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Modeling a Thick Hydrogenated Amorphous Silicon Substrate for Ionizing Radiation Detectors

Journal Article


Abstract


  • There is currently a renewed interest in hydrogenated amorphous silicon (a-Si:H) for use in particle detection applications. Whilst this material has been comprehensively investigated from a numerical perspective within the context of photovoltaic and imaging applications, the majority of work related to its application in particle detection has been limited to experimental studies. In this study, a material model to mimic the electrical and charge collection behavior of a-Si:H is developed using the SYNOPSYS©Technology Computer Aided Design (TCAD) simulation tool Sentaurus. The key focus of the model is concerned with the quasi-continuous defect distribution of acceptor and donor defects near the valence and conduction bands (tails states) and a Gaussian distribution of acceptor and donor defects within the mid-gap with the main parameters being the defect energy level, capture cross-section, and trap density. Currently, Sentaurus TCAD offers Poole-Frenkel mobility and trap models, however, these were deemed to be incompatible with thick a-Si:H substrates. With the addition of a fitting function, the model was able to provide acceptable agreement (within 10 nA cm−2) between simulated and experimental leakage current density for a-Si:H substrates with thicknesses of 12 and 30 μm. Additional transient simulations performed to mimic the response of the 12 μm thick device demonstrated excellent agreement (1%) with experimental data found in the literature in terms of the operating voltage required to deplete thick a-Si:H devices. The a-Si:H model developed in this work provides a method of optimizing a-Si:H based devices for particle detection applications.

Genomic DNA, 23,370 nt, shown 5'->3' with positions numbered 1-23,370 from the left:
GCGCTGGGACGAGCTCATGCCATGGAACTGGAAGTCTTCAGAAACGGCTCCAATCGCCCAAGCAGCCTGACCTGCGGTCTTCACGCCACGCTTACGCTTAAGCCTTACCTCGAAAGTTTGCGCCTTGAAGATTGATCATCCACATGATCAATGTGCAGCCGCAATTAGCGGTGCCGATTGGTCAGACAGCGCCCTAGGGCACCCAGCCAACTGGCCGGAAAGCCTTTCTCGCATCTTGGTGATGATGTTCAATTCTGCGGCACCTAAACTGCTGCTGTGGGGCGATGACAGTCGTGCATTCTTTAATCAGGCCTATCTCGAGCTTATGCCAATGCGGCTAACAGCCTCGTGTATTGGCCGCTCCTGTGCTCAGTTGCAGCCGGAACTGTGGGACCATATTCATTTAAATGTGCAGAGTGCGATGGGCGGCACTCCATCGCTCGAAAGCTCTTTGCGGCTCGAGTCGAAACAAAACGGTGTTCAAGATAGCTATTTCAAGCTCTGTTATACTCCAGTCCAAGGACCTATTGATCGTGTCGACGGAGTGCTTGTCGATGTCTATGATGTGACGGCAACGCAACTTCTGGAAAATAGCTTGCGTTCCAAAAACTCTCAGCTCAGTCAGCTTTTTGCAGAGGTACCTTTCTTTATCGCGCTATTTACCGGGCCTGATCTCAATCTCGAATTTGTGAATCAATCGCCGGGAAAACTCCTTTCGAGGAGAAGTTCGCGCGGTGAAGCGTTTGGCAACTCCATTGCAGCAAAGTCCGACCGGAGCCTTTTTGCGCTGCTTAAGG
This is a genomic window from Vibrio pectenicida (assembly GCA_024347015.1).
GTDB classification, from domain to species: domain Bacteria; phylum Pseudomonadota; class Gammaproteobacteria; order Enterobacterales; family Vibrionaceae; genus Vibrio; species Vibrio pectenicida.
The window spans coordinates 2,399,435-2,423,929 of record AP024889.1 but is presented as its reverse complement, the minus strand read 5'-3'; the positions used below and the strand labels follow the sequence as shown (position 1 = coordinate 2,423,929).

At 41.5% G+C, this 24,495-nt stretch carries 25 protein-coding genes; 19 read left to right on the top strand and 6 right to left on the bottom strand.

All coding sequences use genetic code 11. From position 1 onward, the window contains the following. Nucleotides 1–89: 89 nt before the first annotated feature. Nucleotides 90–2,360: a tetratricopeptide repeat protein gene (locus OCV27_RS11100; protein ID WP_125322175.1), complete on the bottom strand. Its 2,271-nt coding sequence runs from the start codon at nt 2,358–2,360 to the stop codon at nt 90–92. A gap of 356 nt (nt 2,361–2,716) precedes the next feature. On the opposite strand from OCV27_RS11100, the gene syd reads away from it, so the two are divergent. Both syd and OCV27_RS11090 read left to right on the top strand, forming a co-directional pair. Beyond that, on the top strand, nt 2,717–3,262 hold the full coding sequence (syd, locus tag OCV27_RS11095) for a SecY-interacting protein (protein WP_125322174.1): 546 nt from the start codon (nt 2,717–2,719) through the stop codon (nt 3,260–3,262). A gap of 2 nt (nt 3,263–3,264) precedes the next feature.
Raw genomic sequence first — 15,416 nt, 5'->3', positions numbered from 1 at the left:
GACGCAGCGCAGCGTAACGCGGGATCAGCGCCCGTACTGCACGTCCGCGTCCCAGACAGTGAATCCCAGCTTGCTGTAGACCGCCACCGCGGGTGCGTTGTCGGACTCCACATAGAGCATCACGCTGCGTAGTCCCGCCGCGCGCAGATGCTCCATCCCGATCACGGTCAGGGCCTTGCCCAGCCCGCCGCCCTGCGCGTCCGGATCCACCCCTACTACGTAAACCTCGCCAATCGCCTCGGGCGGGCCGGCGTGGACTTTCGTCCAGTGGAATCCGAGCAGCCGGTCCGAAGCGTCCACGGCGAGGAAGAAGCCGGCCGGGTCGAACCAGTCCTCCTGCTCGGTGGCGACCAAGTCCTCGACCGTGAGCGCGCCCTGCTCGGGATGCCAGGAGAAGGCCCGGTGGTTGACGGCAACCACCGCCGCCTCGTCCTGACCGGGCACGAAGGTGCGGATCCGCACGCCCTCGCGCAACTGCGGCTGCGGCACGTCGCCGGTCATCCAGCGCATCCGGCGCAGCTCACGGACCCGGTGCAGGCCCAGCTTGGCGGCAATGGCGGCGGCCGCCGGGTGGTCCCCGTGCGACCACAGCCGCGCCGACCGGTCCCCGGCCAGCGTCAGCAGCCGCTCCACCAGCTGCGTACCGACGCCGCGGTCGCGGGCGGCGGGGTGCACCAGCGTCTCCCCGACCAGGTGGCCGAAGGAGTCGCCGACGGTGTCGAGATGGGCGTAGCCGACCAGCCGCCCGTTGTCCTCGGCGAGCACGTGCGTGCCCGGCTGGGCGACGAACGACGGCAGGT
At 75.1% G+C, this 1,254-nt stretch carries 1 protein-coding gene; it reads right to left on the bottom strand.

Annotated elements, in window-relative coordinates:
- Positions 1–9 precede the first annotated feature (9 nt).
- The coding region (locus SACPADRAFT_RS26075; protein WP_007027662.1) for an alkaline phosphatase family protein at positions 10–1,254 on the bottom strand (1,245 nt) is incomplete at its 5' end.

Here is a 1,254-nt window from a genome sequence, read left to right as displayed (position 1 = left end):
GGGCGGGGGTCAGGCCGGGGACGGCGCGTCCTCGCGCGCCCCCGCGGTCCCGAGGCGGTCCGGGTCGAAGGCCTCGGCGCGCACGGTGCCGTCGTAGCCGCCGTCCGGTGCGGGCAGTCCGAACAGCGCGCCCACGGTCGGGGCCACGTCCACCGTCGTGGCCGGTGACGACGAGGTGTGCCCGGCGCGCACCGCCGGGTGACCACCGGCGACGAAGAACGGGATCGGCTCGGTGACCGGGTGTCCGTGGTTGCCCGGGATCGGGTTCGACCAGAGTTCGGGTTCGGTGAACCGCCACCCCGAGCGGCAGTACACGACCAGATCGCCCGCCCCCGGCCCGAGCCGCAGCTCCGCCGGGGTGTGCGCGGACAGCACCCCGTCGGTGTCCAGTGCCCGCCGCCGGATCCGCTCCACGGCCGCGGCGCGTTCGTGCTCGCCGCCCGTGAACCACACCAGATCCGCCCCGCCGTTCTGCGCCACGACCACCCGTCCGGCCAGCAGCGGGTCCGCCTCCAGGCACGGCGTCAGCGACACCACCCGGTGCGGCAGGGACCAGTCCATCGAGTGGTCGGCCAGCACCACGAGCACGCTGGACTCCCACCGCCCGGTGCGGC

Publication Date


  • 2020

Citation


  • Davis, J. A., Boscardin, M., Crivellari, M., Fanò, L., Large, M., Menichelli, M., . . . Wyrsch, N. (2020). Modeling a Thick Hydrogenated Amorphous Silicon Substrate for Ionizing Radiation Detectors. Frontiers in Physics, 8. doi:10.3389/fphy.2020.00158

Scopus Eid


  • 2-s2.0-85085160948

Volume


  • 8

Abstract


  • There is currently a renewed interest in hydrogenated amorphous silicon (a-Si:H) for use in particle detection applications. Whilst this material has been comprehensively investigated from a numerical perspective within the context of photovoltaic and imaging applications, the majority of work related to its application in particle detection has been limited to experimental studies. In this study, a material model to mimic the electrical and charge collection behavior of a-Si:H is developed using the SYNOPSYS©Technology Computer Aided Design (TCAD) simulation tool Sentaurus. The key focus of the model is concerned with the quasi-continuous defect distribution of acceptor and donor defects near the valence and conduction bands (tails states) and a Gaussian distribution of acceptor and donor defects within the mid-gap with the main parameters being the defect energy level, capture cross-section, and trap density. Currently, Sentaurus TCAD offers Poole-Frenkel mobility and trap models, however, these were deemed to be incompatible with thick a-Si:H substrates. With the addition of a fitting function, the model was able to provide acceptable agreement (within 10 nA cm−2) between simulated and experimental leakage current density for a-Si:H substrates with thicknesses of 12 and 30 μm. Additional transient simulations performed to mimic the response of the 12 μm thick device demonstrated excellent agreement (1%) with experimental data found in the literature in terms of the operating voltage required to deplete thick a-Si:H devices. The a-Si:H model developed in this work provides a method of optimizing a-Si:H based devices for particle detection applications.

Publication Date


  • 2020

Citation


  • Davis, J. A., Boscardin, M., Crivellari, M., Fanò, L., Large, M., Menichelli, M., . . . Wyrsch, N. (2020). Modeling a Thick Hydrogenated Amorphous Silicon Substrate for Ionizing Radiation Detectors. Frontiers in Physics, 8. doi:10.3389/fphy.2020.00158

Scopus Eid


  • 2-s2.0-85085160948

Volume


  • 8